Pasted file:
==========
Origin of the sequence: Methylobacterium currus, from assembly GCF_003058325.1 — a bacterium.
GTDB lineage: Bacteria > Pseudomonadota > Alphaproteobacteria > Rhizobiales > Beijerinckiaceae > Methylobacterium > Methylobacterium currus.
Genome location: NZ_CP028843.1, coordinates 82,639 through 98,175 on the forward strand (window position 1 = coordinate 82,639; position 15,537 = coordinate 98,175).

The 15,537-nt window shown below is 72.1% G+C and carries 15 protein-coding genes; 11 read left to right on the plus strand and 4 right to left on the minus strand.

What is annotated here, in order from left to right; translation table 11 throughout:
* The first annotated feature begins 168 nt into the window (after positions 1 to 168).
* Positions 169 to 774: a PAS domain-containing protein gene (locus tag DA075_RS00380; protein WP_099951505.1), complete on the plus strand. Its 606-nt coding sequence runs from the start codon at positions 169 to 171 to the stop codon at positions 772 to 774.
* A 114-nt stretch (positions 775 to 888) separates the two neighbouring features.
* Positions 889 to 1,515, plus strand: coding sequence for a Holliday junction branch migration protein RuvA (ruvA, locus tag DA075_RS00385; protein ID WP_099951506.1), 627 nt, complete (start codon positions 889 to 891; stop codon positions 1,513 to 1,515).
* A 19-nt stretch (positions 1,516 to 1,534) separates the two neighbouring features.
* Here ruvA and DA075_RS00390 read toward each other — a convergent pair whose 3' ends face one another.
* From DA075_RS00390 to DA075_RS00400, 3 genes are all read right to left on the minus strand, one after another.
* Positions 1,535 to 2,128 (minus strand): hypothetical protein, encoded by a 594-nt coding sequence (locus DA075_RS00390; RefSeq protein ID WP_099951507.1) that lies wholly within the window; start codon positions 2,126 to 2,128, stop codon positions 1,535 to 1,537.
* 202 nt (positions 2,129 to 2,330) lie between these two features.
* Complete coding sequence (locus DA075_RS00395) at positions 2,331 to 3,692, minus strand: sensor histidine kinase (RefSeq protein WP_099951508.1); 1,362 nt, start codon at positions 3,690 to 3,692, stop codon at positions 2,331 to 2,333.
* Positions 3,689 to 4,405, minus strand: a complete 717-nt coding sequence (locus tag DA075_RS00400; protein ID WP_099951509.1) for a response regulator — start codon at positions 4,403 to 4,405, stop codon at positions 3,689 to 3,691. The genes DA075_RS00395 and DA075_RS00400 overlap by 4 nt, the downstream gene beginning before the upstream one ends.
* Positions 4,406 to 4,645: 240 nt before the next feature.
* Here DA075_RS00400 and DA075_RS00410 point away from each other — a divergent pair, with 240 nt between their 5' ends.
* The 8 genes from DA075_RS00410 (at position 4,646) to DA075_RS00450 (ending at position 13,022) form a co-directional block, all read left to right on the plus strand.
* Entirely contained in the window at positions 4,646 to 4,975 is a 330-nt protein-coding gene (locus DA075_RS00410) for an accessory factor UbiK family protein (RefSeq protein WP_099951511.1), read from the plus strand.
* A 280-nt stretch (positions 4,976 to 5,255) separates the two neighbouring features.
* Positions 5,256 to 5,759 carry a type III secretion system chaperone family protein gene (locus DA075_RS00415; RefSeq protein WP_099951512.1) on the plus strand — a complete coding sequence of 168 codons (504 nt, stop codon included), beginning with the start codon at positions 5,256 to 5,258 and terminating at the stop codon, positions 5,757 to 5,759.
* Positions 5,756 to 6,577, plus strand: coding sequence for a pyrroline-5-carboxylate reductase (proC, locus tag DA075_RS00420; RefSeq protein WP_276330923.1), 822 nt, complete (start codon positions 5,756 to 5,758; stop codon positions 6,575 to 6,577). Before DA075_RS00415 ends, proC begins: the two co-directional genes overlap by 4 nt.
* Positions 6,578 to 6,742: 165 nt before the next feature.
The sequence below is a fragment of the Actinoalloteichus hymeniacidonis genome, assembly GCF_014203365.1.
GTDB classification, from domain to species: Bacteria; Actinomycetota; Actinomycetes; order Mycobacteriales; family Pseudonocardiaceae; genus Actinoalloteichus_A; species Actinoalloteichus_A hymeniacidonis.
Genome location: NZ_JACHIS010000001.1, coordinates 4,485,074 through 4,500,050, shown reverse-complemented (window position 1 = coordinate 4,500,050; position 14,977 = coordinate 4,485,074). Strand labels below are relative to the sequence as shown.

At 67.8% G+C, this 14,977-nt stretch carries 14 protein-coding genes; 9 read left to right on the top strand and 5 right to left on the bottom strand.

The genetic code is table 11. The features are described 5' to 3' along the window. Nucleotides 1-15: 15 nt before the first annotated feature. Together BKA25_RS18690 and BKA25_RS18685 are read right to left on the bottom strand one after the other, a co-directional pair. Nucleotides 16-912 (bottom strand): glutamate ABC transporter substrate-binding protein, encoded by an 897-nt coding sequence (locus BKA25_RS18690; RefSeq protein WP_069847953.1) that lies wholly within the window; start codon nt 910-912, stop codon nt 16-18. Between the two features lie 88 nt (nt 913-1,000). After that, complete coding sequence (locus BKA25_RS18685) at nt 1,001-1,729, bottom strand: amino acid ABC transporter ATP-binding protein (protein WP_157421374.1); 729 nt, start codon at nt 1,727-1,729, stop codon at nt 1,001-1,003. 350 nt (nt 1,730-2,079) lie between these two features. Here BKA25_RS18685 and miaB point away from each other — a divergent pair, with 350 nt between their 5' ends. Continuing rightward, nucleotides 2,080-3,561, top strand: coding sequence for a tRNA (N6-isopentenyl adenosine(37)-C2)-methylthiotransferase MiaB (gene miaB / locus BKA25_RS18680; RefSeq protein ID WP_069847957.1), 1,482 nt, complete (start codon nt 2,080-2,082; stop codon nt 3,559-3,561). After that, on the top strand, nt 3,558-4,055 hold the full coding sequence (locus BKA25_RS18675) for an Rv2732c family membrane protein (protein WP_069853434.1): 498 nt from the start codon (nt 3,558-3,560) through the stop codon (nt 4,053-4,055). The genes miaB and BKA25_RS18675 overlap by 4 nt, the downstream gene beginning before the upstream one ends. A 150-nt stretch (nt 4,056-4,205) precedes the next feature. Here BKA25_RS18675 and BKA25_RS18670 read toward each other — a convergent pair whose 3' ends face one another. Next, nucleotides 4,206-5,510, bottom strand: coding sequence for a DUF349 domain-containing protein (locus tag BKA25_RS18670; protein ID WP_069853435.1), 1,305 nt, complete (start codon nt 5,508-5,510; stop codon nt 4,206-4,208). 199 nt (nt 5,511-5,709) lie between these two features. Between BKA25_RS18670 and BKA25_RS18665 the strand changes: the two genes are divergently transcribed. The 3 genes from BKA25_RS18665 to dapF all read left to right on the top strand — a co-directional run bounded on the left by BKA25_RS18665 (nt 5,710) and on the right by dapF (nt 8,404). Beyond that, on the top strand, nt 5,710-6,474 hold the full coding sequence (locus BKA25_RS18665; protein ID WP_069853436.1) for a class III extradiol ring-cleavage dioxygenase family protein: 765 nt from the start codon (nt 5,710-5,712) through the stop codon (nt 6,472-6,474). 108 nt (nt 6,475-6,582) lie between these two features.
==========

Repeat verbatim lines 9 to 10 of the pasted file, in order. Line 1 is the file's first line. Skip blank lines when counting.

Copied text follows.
* Positions 889 to 1,515, plus strand: coding sequence for a Holliday junction branch migration protein RuvA (ruvA, locus tag DA075_RS00385; protein ID WP_099951506.1), 627 nt, complete (start codon positions 889 to 891; stop codon positions 1,513 to 1,515).
* A 19-nt stretch (positions 1,516 to 1,534) separates the two neighbouring features.